- The respondent acted with due diligence in moving to set aside the default. Finally, the respondent must show that once he or she learned there was a default that he or she acted promptly and appropriately in seeking to set the default aside. In other words, the respondent cannot learn of the default and then wait an unreasonable amount of time to try and set the default aside. What qualifies as an unreasonable amount of time will depend on the circumstances of each case; however, it is safe to say that waiting a week or more before filing a motion to set aside a default is not likely to satisfy this requirement to act with “due diligence.”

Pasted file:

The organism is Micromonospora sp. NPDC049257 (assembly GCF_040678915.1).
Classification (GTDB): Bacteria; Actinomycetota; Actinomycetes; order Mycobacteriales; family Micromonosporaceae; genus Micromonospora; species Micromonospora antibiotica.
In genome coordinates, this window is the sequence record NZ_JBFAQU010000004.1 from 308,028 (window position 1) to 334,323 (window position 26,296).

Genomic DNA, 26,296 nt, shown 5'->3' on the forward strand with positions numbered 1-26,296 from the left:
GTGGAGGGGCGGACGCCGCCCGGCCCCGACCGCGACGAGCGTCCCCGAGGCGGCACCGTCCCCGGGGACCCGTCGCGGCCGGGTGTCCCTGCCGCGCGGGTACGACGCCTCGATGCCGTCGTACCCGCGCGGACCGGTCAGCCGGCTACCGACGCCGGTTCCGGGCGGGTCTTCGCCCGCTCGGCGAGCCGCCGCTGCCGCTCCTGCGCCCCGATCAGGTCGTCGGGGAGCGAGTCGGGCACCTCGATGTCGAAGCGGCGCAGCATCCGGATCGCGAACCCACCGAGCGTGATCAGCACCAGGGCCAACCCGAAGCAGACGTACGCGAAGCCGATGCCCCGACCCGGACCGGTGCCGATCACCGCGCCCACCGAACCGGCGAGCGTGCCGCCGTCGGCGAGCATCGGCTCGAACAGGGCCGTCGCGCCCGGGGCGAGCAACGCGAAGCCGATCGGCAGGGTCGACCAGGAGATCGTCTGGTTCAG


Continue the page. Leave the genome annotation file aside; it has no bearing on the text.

If the respondent satisfies the court that the failure to respond to the petition was due to excusable neglect, that the respondent has a meritorious defense or a chance of winning, and that the respondent acted with due diligence once he or she learned of the default, then the default will likely be set aside. Once this occurs, the case proceeds as if no default was entered.
What If My Ex-Spouse Does Respond But Does Not Do So Properly?
Florida law sets out what an answer to a petition must contain. Sometimes respondents (especially pro se respondents) will “respond” to a petition in a manner that is not approved by law. (For example, a handwritten note that simply calls the petitioner a liar or voicemail left on a judge’s telephone is not an approved answer.) In such a case, if the appropriate answer period has elapsed and the respondent filed some sort of response but not an approved answer, a default judgment is still possible. In this case, however, the procedure for obtaining a finding that the respondent is in default is different.